For the time being, how any of the proposed changes might affect or give relief to the incentive travel industry remains unclear. For IFI’s Legal Counsel George Delta’s full explanation of the new rule’s impact, click here. The IFI will continue to monitor the proposed legislation and determine if there is any opportunity to positively influence the impact on incentive travel programs sponsored by financial companies.
How the Fiduciary Rule Affects Incentive Travel and Awards Programs for the Financial Marketplace
In his bi-monthly legal update, George Delta, IFI’s Legal Counsel, explains The Department of Labor’s new rule, issued in 2016 and scheduled to be implemented by January 2018, that has significant implications for companies offering incentive travel and awards programs to the financial marketplace. Unless the current administration changes the course of the rule, the new “fiduciary” rule may make incentive programs a thing of the past for those selling financial products to the public.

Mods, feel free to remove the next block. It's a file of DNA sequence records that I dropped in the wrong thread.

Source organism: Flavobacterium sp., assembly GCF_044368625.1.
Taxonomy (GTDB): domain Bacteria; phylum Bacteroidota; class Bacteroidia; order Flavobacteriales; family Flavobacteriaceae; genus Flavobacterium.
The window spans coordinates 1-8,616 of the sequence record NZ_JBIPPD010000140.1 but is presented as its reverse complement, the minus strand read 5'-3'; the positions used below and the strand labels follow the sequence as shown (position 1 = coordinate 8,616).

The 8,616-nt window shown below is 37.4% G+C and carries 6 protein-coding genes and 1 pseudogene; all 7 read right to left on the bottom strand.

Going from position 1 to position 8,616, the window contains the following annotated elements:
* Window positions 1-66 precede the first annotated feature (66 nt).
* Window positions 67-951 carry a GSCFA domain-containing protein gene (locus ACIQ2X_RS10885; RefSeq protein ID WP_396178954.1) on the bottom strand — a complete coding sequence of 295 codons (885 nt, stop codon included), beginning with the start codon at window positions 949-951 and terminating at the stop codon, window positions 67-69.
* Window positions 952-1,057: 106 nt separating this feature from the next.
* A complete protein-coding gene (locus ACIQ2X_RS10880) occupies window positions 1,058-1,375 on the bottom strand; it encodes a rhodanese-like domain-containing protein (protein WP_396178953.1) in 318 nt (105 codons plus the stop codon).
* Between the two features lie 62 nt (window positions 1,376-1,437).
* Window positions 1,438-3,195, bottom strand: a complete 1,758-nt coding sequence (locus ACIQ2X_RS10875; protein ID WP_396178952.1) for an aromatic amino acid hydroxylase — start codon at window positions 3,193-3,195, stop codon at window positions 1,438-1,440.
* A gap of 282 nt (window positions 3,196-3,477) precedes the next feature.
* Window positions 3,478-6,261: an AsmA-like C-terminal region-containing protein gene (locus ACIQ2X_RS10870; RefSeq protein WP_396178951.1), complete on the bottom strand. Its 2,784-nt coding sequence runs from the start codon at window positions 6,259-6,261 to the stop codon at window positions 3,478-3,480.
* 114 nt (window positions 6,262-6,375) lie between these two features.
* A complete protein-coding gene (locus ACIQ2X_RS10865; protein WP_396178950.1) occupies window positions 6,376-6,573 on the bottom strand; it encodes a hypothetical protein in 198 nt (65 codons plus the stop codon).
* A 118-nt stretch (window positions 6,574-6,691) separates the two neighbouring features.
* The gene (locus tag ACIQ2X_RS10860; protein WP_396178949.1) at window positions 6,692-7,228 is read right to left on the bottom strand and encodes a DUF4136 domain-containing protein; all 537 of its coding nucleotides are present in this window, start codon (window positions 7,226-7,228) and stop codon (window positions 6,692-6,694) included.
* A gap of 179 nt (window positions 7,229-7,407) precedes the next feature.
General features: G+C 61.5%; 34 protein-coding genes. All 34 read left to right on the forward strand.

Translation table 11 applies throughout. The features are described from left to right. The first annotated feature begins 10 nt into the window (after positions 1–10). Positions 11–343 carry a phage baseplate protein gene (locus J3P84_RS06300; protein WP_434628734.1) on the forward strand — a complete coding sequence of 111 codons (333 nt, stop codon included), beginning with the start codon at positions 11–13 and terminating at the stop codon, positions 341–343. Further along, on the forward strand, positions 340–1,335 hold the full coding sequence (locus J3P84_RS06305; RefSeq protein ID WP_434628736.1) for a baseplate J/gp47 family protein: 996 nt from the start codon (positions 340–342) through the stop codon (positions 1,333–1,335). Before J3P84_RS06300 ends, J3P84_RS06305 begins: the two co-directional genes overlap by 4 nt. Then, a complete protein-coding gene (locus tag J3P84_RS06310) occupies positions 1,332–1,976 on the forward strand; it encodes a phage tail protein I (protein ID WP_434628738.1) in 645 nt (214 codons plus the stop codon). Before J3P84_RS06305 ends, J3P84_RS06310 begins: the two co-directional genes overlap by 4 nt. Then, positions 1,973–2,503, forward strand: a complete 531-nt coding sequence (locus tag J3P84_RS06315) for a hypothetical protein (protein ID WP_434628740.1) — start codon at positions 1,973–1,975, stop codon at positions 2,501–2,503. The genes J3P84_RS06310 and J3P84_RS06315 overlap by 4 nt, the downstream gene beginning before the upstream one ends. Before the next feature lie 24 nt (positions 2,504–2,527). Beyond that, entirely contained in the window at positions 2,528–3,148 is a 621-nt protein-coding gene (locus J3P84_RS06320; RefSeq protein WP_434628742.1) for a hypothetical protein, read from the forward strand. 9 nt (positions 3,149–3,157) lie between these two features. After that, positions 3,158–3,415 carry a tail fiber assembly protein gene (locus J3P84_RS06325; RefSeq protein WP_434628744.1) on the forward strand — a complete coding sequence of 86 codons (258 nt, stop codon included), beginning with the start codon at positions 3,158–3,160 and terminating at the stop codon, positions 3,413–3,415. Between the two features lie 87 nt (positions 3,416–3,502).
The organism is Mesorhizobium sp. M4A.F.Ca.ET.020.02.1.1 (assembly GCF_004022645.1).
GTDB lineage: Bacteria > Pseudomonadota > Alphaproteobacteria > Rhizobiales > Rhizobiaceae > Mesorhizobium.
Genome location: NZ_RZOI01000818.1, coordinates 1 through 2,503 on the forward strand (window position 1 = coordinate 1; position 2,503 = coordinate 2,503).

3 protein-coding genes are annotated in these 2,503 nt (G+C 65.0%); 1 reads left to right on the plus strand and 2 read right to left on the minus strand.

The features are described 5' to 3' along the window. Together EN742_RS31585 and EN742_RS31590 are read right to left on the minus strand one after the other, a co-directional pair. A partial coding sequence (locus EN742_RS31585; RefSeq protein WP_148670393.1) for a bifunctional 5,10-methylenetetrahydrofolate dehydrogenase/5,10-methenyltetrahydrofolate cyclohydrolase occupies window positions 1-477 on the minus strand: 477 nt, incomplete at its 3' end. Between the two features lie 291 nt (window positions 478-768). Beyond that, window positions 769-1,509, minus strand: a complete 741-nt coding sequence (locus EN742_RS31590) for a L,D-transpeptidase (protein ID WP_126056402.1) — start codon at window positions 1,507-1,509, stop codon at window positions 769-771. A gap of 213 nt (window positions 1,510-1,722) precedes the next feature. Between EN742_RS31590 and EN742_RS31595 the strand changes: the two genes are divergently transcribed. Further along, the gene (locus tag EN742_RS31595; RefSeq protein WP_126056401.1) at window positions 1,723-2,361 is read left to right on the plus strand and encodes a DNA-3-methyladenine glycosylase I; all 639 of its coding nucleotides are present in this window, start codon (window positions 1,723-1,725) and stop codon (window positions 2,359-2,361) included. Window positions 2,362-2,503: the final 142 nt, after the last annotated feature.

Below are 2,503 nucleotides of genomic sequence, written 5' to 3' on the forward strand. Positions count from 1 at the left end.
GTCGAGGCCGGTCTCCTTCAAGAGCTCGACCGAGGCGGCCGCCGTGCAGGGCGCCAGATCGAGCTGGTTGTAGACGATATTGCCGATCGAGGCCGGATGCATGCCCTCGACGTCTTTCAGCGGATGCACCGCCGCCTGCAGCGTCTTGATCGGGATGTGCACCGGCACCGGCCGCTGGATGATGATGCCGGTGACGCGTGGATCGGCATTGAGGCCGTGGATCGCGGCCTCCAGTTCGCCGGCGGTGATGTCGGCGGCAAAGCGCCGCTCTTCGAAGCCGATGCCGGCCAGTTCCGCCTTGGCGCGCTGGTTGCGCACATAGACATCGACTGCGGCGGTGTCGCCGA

Until there is greater clarity with respect to the new fiduciary rule, some financial institutions may be leery of using incentive or award programs to motivate and/or compensate their employees, while others are restructuring their programs to place a greater emphasis on general recognition and education, for example, instead of providing sales-based incentives. Although financial institutions may be overreacting, that is understandable in the context of prior practices when conflicts were rife, as fund companies competed to encourage brokers and advisors to put people in their funds, regardless of the clients’ best interest. Mutual fund companies also compensated intermediaries with trips to exclusive destinations and other lavish prizes. For a full explanation of the new rule’s impact, click here.
The IRS Issues Legal Advice Regarding Customer Loyalty and Rewards Programs
George Delta, IFI’s Legal Counsel, has provided his bi-monthly Legal Update for IFI members. The topic covered relates to customer loyalty and rewards programs, so if you sell, offer or manage those types of programs, George’s update offers some valuable information for you, your customers and especially the accounting professionals you rely on.